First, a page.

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Lehman’s back with a bang

There was a rough start to the season for the Lehman baseball team. It was the first time in five seasons the Lions had entered the prestigious Monroe Holiday Tournament. And several of them had set a preseason goal to win the tournament.

So when Tyler Gurman picked Andy Garcia’s throw in the dirt, completing catcher-turned-pitcher Randy Adames’ complete-game gem, Lehman’s sixth win in as many games the last five days, the Lions busted out of their dugout like it was a jailbreak. The entire team met on the mound as if they had synchronized the exact moment beforehand, celebrating the 6-1 win over Morris that clinched the Monroe tourney title.

“To go undefeated in this tournament,” coach Adam Droz said, “is a big deal.”

“It shows that we’re a force in the PSAL,” said junior right-hander Laurence Marsach, who pitched the Lions into the championship game, beating Bryant, 4-1, in the semifinals earlier in the day, 24 hours after he got a win with four shutout innings against John Adams.

After the early-season loss to John F. Kennedy March 31, Draz called out his team for lackadaisical play. They beat themselves that day, committing errors and leaving a small island on the bases.

“We used that loss to build momentum,” Adames said.

At the time, Droz said he needed contributions from more than just Marsach, his ace, and first baseman Tyler Gurman, his power-hitting sophomore. In these five games, Garcia broke out of his early-season slump in a big way. He drove in the first run of the championship game with a well-struck single to center field and had 12 hits overall during the tournament, garnering the best hitter award.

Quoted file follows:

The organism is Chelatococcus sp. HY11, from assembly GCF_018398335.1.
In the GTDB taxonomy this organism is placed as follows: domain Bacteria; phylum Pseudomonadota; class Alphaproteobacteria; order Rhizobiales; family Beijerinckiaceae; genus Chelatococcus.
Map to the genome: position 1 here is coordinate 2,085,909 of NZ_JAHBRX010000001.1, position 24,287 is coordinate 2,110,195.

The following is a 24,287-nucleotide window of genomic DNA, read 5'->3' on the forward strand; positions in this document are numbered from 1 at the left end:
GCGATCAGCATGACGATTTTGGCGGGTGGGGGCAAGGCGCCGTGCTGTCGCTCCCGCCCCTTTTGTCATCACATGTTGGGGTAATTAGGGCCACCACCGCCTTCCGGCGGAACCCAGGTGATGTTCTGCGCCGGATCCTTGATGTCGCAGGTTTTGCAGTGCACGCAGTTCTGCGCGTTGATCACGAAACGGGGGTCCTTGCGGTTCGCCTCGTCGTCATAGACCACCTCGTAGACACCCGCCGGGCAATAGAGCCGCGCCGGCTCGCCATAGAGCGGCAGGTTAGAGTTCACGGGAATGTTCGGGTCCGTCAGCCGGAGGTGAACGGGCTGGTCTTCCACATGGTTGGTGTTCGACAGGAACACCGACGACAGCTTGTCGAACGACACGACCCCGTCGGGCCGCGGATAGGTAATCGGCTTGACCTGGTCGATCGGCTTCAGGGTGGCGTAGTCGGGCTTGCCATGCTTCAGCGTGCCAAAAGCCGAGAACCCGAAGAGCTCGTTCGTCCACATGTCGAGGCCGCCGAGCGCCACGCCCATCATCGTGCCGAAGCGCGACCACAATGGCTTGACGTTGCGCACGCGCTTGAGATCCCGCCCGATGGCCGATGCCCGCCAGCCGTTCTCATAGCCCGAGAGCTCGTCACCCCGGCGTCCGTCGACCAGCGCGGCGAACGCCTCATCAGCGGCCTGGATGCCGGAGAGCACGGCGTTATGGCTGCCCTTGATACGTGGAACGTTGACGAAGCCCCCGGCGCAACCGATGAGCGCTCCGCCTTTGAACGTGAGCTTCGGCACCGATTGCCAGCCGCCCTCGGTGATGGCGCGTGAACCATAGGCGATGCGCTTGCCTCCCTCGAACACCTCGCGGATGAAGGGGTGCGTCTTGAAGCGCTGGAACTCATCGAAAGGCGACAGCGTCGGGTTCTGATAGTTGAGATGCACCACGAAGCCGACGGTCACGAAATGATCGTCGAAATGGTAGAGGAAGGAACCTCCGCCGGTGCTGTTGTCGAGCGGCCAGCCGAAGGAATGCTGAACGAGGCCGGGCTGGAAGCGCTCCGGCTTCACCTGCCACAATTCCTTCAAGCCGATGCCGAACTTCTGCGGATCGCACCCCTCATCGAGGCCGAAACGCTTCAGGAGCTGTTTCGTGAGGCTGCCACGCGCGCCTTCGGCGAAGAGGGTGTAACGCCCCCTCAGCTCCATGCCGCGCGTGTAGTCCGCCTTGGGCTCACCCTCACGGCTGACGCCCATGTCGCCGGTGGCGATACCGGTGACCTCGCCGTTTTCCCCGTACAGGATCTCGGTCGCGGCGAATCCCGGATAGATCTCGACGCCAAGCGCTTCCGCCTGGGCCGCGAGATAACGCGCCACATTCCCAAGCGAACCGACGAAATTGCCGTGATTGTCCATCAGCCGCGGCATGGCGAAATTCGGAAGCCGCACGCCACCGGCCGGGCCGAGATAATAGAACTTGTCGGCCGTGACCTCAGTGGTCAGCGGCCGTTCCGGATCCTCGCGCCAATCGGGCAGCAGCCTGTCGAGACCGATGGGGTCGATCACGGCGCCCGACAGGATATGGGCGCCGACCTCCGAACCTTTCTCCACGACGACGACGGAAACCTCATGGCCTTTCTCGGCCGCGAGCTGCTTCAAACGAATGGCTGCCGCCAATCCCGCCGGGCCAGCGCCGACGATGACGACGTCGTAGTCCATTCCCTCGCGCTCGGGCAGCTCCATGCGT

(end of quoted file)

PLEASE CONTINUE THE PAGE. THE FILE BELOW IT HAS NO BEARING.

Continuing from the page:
“He really stepped up his game,” Droz said.

The same could be said of Adames. He caught every inning leading up to the final, when he took the mound. Ramos, the sophomore third baseman, said he would’ve been too tired to do anything, let alone go seven innings.

The senior, however, went out and shutdown hot-hitting Morris with a fastball he spotted to each side of the plate and a late-moving breaking ball. He didn’t allow an earned run and struck out nine.

After Lehman broke the game open with four runs in the top of the seventh, Droz considered lifting Adames, but the versatile upperclassman would have none of it.

He wanted to finish what he started.

“It tells you something about Randy,” Droz gushed. “He’s a gamer. He rose to the occasion.”

Said Adames: “I didn’t really have anything left; I just tried to hit my spots.”

The tide started to turn for Lehman even before this tournament. It was a come-from-behind victory over Bronx A East power Walton, the Wildcats’ first loss.

Then Lehman rolled to easy wins the first day of the showcase at its home field.

It continued through Friday, a relentless pressure they kept on the opposing pitcher, by working counts, bunting runners over, hitting the ball to the opposite field.

“Up or down, we didn’t stop until the last inning,” Adames said.

When it was finally over, they didn’t hold back either, celebrating the title. That isn’t to say Lehman was content afterward. This wasn’t the last time the Lions hope to storm a pitcher’s mound or hoist a trophy this season.

“We want,” Ramos said, “the PSAL championship.”

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